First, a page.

Random, Penguin, Northcliffe Iliffe – tactics for survival and media jobs

If early reports are to be believed, today’s news might mark a renaissance in that most challenging of media propositions, the joint venture. In some quarters, Pearson’s proposed sale of Penguin to Bertelsmann is being presented as a JV: in fact, the deal would give Pearson a minority 47% stake in the proposed business. But in another interesting development, David Montgomery is reported to be heading up the bid to combine the local newspaper assets of Northcliffe and Iliffe / Yattendon. Under this proposal, each vendor will own just under 50% of the new venture, with Montgomery holding the balance.

Typically, the JV is a cautious response by businesses afraid of the future, but unsure how to respond. Certainly today’s announcements fit this profile: all the companies involved face existential threat, and are struggling to find new solutions.

As a report showed last week, Amazon is using its monopolistic position in e-books to really put the squeeze on publishers. This is both a great shame for the industry, and a massive opportunity lost by Amazon (perhaps material for a different blog). The upshot is, though, that only by the concerted effort of publishers will Amazon change its behavior. Since businesses are unable to act in negotiations in concert without a formal structure (this would constitute a cartel, which nature abhors), their best bet in acting against a bully is to create businesses which have significant negotiating power. The new look Random Penguin – please call it that – would have over 25% of the global English-language books market to bargain with. Kindle’s proposition would look considerably weaker if the company had the guts to withdraw co-operation until better terms were agreed for it and its authors. As argued in previous blogs, e-books can be a good thing – if they lead to more profitable publishing houses and, therefore, more money to invest in collateral. The current arrangements serve no-one but Amazon, and that only in the short term.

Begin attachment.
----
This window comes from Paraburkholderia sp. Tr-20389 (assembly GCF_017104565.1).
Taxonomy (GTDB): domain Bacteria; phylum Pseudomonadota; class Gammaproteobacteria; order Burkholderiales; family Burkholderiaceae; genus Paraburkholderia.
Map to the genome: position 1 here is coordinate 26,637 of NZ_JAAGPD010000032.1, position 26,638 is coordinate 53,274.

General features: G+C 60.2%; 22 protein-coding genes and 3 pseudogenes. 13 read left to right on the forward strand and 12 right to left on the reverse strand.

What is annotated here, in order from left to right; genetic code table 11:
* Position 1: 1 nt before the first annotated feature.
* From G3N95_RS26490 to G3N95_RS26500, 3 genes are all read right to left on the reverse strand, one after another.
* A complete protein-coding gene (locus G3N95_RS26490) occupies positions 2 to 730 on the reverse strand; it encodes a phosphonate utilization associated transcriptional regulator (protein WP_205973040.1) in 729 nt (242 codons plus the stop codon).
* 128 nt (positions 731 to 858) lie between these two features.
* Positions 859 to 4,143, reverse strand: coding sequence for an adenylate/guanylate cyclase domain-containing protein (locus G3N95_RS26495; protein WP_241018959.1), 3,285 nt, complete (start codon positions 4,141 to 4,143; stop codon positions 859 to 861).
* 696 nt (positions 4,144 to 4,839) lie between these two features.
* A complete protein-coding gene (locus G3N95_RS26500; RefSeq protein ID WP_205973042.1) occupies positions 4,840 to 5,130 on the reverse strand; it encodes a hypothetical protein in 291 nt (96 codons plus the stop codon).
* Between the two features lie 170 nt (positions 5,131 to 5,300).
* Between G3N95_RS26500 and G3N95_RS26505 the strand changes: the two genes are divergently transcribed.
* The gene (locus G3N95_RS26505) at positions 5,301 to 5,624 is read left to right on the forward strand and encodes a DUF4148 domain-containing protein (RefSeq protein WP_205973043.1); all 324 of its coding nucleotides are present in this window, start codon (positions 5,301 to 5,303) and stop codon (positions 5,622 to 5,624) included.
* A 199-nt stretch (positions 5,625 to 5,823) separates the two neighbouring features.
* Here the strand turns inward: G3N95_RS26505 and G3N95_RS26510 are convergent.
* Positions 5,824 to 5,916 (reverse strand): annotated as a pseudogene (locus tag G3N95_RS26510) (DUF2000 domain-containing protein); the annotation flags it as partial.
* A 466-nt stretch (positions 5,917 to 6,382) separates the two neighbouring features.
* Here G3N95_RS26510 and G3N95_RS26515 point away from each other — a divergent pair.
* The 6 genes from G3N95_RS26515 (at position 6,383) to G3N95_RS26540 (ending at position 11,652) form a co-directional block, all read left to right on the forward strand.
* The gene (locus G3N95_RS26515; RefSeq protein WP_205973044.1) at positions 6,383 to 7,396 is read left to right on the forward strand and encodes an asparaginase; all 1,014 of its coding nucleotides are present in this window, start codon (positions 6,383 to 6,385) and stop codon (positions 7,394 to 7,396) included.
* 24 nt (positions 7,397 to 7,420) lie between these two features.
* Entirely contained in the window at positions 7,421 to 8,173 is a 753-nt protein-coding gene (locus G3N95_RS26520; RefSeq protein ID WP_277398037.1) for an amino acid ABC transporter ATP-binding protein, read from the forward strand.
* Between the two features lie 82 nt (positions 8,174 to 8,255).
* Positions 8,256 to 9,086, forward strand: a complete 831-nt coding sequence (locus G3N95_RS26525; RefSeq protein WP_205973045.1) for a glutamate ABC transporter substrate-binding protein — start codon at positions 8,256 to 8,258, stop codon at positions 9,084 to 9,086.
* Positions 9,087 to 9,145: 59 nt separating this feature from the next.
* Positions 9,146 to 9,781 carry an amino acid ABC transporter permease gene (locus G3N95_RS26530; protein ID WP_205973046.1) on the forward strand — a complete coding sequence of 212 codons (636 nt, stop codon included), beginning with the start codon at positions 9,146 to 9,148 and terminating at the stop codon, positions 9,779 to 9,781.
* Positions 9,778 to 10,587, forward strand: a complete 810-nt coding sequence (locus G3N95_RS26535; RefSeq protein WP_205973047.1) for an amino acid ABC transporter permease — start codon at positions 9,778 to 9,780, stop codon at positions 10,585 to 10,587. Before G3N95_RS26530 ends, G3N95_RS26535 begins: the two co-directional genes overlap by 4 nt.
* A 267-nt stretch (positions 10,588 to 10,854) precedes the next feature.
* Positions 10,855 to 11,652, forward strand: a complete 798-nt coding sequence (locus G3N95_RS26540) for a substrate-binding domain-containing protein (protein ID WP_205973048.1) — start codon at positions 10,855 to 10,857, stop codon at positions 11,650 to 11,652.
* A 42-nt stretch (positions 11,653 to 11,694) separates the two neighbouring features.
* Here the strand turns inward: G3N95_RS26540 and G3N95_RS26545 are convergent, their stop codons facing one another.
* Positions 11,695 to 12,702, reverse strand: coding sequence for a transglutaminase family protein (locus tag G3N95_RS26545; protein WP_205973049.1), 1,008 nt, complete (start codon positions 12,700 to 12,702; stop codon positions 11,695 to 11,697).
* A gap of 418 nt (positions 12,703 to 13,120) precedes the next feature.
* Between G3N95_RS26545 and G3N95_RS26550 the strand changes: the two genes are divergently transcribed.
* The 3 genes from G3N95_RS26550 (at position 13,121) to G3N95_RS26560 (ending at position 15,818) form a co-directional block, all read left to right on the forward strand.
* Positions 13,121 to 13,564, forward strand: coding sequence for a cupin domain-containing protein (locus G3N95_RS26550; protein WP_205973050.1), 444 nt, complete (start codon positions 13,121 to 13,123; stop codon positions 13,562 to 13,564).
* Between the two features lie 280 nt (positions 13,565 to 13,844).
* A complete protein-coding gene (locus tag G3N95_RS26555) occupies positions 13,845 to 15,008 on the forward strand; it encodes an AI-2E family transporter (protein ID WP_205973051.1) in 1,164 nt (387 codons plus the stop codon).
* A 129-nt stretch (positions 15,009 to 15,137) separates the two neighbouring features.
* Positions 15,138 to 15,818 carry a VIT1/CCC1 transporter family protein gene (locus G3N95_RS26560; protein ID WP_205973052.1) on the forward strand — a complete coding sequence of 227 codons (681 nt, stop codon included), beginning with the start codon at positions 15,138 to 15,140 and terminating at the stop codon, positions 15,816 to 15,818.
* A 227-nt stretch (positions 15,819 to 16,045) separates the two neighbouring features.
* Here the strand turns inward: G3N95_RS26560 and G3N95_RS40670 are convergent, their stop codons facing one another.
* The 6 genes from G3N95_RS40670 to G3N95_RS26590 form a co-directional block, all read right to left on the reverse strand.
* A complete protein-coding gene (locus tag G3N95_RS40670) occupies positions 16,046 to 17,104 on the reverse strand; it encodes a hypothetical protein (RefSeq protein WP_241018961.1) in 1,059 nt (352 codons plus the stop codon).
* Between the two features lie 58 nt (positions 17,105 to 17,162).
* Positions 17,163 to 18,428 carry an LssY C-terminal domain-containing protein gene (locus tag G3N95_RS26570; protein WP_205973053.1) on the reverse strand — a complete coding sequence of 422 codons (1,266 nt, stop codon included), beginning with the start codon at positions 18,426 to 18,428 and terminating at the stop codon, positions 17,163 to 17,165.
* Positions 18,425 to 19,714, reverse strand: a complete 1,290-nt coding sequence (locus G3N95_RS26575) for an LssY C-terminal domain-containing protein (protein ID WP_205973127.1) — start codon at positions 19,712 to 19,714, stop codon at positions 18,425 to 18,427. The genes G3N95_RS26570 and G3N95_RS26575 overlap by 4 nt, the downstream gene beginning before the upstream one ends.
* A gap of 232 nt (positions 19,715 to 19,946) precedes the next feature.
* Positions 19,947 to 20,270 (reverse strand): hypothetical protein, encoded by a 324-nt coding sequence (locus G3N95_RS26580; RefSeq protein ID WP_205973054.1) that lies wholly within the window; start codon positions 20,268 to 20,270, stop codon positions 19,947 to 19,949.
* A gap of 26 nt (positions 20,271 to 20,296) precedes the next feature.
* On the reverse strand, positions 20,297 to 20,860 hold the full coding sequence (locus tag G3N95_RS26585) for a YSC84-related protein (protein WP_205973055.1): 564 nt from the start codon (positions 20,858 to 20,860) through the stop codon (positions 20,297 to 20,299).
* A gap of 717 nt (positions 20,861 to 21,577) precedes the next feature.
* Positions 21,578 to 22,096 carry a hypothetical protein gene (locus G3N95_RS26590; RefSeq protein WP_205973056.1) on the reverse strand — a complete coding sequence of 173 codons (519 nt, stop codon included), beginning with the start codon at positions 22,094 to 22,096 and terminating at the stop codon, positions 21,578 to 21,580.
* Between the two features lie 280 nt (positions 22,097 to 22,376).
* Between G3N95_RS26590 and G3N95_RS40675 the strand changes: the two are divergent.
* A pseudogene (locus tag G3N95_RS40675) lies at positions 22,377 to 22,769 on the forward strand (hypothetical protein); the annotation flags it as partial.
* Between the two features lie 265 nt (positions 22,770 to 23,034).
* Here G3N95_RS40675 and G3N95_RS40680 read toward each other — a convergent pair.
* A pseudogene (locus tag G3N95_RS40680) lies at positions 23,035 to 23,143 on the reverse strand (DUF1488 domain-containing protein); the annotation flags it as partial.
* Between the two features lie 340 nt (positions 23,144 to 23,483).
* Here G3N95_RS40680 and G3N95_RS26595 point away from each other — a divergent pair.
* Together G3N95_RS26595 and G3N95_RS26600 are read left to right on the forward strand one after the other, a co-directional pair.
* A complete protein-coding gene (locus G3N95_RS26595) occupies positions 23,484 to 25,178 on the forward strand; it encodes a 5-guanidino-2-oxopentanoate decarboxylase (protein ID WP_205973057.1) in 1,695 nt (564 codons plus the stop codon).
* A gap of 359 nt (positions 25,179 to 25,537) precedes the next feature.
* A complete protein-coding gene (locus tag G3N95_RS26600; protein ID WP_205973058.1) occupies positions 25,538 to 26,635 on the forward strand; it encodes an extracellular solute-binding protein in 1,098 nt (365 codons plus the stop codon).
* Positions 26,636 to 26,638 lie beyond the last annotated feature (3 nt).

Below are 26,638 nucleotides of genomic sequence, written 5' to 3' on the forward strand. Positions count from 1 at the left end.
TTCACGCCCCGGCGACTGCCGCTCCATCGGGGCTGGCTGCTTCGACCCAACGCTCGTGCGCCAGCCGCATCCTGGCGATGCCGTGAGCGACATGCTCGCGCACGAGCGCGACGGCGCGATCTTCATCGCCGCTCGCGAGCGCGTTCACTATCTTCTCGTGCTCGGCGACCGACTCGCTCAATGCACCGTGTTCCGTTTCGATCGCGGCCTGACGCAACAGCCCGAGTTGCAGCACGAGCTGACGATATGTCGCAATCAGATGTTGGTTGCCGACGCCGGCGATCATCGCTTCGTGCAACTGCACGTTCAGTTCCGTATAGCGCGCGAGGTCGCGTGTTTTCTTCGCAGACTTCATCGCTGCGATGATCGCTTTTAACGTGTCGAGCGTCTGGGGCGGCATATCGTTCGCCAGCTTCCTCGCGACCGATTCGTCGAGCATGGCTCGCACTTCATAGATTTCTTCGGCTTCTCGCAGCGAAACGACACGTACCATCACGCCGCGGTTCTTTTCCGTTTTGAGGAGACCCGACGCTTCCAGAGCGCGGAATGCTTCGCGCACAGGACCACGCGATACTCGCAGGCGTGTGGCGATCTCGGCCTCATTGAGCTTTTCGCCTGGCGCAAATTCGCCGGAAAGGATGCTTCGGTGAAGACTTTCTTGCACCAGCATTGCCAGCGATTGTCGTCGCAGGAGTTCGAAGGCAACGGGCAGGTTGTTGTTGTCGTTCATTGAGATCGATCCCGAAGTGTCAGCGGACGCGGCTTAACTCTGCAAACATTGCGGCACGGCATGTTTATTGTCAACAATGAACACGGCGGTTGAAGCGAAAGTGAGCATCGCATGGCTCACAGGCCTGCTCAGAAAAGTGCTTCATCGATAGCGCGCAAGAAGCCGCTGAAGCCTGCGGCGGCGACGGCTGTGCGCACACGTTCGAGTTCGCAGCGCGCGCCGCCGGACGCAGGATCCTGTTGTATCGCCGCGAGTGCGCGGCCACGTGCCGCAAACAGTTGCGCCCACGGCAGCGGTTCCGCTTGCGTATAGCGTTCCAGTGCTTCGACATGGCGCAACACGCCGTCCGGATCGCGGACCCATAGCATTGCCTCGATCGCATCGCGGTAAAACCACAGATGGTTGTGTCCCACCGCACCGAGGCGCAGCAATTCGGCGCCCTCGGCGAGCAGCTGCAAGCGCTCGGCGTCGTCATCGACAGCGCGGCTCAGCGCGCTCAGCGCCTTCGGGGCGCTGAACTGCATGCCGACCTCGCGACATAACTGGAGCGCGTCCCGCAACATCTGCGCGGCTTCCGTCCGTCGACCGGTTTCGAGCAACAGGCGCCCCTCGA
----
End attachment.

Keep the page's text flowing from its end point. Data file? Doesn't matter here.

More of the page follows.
Montgomery’s new enterprise is born out of a similarly challenging commercial environment. Local newspapers have been massively hit by online; shelling media jobs as, in particular, highly lucrative classified  advertising has migrated to the web. An early attempt to fix this was the Fish4 JV which was established by Newsquest, Northcliffe, Trinity Mirror, Guardian Media Group and others in the early 90′s. It failed as the partners fell out with each other. Montgomery’s new vehicle runs this risk: but by taking ownership of the newspapers, and allowing neither party to hold a majority stake, it substantially reduces the risk of meltdown. But will it stop the workforce reductions? Has that already bottomed-out?

This, of course, is the problem with JVs. It requires incredible maturity to sustain – a trait with which large media businesses are rarely associated. The Factiva JV between Reuters and Dow Jones was always bound to end in divorce, as was the Elle and Red JV between Hachette and Emap / Bauer. Remember LineOne? The truth is that if the business starts to do well, each partner will want the credit – and the profits. If it fails, they will want to apportion the blame. And the minority partner never wins.

Pearson have done well to get 47% of a business in which they only contributed around 41% of profits and turnover in 2011 – but they are likely to find that a minority stake means little as the business drives forward. They may have been wiser to consider an outright sale – and Murdoch’s $1bn valuation looks lowish, but a fair starting point.